Hank and Ellen Brokaw started the farm; son Rob manages the nursery; and son Will manages farmers market sales. They are helped by 15 full-time employees.
200 acres in Ventura and 75 acres in Soledad, 375 and 125 miles respectively to the Ferry Plaza Farmers Market).
Hank and Ellen started Brokaw Nursery in their backyard in the late 1950s. In the 1960s they purchased a ranch and started an orchard from scratch, developing virgin land into fruit trees. The rugged terrain, clay-ey soil, and steep slopes of the ranch have made it challenging and expensive to plant orchards on all of the ranch’s acreage.
Today, the Brokaws export plants to over 45 countries and are one of California’s largest suppliers of subtropical orchard trees. Nursery sales constitute the bulk of their business, but the Brokaws also sell fruit from mature trees at several farmers markets.
Clay, built with potassium, iron, and zinc chelates; urea is added to irrigation water. When trees are unhealthy, the Brokaws will remove them, dig trenches, amend the soil with gypsum and mushroom compost, and then plant new trees.
Sprinkler irrigation from well water.
Round-up (an herbicide) is used around the base of trees for weeds. The Brokaws work hard to avoid having to spray their fruit. One of the biggest problems for avocado growers is a pest called avocado thrip. For two years, Will insisted that trees not be sprayed with Agri-Mek to prevent the pest, but the farm lost 80% of its avocados to thrip. Organic alternatives have not proved effective, and Hank has decided to use the pesticide again to avoid more loss. Citrus fruit is treated with a pesticide called Admire when aphids infest the trees.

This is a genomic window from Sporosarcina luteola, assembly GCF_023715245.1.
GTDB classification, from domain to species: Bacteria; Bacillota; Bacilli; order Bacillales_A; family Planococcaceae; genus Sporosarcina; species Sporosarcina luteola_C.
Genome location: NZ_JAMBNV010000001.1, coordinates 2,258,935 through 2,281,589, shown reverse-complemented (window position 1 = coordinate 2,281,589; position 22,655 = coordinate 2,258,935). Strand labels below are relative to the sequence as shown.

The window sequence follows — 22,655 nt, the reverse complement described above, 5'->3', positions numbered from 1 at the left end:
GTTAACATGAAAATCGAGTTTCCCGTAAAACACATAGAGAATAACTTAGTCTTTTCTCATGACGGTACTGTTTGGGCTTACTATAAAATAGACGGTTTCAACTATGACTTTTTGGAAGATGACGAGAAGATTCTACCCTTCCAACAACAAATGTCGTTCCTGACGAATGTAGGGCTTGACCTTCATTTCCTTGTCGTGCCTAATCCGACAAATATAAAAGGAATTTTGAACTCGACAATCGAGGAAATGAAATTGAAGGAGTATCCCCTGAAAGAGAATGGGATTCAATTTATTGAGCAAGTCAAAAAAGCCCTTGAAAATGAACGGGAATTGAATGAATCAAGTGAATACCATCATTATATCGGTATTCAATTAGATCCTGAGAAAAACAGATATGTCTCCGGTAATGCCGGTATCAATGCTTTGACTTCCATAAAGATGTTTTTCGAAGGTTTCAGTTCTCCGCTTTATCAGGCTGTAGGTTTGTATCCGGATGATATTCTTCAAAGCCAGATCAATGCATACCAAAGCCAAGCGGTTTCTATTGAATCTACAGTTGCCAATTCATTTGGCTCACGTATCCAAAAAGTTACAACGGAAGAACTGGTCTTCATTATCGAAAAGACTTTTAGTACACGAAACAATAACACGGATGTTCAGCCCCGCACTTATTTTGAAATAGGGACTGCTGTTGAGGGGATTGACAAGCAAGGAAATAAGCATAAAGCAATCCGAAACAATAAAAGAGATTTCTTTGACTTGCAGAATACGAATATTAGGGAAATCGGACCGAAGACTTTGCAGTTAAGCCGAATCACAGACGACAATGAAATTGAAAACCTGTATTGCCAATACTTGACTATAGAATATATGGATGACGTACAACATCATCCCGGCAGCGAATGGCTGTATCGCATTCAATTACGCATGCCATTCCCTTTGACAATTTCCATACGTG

Will has deep roots in the avocado business. His great uncle was half-owner of the patent on the original Hass avocado tree.
Listen and Learn
CUESA (Center for Urban Education about Sustainable Agriculture) is dedicated to cultivating a sustainable food system through the operation of the Ferry Plaza Farmers Market and its educational programs. Learn More »